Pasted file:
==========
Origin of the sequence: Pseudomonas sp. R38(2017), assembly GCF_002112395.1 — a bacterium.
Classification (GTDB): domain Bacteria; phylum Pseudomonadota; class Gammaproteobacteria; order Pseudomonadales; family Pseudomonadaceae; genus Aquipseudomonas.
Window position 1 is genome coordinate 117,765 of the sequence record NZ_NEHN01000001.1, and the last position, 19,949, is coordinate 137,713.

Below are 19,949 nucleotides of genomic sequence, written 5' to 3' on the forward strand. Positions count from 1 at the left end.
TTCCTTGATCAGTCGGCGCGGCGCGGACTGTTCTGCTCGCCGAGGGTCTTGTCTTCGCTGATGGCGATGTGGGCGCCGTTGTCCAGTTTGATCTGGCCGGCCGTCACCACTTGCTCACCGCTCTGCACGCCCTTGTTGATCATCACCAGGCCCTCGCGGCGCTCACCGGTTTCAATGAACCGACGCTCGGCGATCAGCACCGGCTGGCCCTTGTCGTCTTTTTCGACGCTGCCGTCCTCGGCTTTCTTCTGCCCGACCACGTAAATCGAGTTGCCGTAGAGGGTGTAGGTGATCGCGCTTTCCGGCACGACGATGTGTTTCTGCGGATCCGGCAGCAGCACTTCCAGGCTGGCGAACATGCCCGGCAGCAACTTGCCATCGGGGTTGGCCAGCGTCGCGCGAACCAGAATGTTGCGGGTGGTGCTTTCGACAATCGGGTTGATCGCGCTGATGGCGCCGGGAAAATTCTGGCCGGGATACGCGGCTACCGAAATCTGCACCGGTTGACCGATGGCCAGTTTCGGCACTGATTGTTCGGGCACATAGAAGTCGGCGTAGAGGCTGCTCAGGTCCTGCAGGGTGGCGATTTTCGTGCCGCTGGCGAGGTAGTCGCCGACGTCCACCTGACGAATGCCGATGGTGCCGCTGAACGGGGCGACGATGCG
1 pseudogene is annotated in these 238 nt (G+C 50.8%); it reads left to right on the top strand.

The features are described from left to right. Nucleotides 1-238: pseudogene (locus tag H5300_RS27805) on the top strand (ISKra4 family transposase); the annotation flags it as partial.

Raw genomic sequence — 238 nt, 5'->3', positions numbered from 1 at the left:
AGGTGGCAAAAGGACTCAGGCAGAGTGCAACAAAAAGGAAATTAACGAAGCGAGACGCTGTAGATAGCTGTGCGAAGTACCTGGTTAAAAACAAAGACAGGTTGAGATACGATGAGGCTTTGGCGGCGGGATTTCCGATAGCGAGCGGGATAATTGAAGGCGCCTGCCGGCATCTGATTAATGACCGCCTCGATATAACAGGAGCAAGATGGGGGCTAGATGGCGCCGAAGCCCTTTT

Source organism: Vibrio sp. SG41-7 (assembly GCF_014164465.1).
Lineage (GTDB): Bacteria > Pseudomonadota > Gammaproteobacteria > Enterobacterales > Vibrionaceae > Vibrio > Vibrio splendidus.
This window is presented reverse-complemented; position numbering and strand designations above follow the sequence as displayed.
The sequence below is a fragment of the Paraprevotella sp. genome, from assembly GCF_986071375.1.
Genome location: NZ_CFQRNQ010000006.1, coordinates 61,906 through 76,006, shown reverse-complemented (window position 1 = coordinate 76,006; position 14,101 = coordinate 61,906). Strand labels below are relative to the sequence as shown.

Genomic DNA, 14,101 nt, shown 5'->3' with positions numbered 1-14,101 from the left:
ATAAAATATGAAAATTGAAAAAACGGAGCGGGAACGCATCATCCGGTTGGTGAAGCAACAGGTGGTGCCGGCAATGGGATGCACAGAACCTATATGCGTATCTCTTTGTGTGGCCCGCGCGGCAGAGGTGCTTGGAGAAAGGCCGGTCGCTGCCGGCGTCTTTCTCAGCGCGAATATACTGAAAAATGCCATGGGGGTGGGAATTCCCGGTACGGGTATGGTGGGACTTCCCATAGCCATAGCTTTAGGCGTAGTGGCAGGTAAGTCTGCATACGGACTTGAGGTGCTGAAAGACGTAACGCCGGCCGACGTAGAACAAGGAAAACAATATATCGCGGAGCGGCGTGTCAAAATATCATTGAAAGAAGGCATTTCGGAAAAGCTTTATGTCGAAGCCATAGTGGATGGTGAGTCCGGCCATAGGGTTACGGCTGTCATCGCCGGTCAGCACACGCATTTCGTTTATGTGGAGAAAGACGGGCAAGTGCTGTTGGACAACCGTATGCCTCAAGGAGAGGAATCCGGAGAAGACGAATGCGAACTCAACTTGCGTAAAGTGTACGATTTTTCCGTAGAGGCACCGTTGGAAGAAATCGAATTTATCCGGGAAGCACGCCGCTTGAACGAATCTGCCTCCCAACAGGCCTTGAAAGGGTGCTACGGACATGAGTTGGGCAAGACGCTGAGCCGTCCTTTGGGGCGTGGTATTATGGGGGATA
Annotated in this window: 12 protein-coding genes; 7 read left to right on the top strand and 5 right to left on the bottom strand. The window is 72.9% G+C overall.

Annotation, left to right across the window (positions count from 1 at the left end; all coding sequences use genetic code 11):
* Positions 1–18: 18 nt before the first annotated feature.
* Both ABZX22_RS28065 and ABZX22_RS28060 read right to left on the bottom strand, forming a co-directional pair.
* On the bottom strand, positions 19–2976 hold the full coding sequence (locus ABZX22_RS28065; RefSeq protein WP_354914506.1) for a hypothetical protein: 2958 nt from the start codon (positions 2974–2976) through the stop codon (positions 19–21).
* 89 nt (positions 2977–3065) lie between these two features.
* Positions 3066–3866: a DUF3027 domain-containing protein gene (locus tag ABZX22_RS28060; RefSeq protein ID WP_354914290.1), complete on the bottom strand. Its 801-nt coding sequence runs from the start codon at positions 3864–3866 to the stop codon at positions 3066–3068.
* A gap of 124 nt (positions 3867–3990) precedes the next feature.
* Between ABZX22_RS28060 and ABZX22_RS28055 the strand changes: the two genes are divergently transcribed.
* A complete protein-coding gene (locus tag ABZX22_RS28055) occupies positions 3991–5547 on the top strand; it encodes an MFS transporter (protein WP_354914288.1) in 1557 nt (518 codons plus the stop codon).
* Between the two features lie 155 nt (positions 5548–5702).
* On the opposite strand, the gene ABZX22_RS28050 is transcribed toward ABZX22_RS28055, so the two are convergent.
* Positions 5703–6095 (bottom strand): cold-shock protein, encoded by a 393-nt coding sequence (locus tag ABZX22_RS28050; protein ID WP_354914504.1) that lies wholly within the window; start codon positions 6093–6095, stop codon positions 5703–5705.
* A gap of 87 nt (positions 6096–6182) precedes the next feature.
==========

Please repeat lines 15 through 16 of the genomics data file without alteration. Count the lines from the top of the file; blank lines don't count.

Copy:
Genomic DNA, 14,101 nt, shown 5'->3' with positions numbered 1-14,101 from the left:
ATAAAATATGAAAATTGAAAAAACGGAGCGGGAACGCATCATCCGGTTGGTGAAGCAACAGGTGGTGCCGGCAATGGGATGCACAGAACCTATATGCGTATCTCTTTGTGTGGCCCGCGCGGCAGAGGTGCTTGGAGAAAGGCCGGTCGCTGCCGGCGTCTTTCTCAGCGCGAATATACTGAAAAATGCCATGGGGGTGGGAATTCCCGGTACGGGTATGGTGGGACTTCCCATAGCCATAGCTTTAGGCGTAGTGGCAGGTAAGTCTGCATACGGACTTGAGGTGCTGAAAGACGTAACGCCGGCCGACGTAGAACAAGGAAAACAATATATCGCGGAGCGGCGTGTCAAAATATCATTGAAAGAAGGCATTTCGGAAAAGCTTTATGTCGAAGCCATAGTGGATGGTGAGTCCGGCCATAGGGTTACGGCTGTCATCGCCGGTCAGCACACGCATTTCGTTTATGTGGAGAAAGACGGGCAAGTGCTGTTGGACAACCGTATGCCTCAAGGAGAGGAATCCGGAGAAGACGAATGCGAACTCAACTTGCGTAAAGTGTACGATTTTTCCGTAGAGGCACCGTTGGAAGAAATCGAATTTATCCGGGAAGCACGCCGCTTGAACGAATCTGCCTCCCAACAGGCCTTGAAAGGGTGCTACGGACATGAGTTGGGCAAGACGCTGAGCCGTCCTTTGGGGCGTGGTATTATGGGGGATA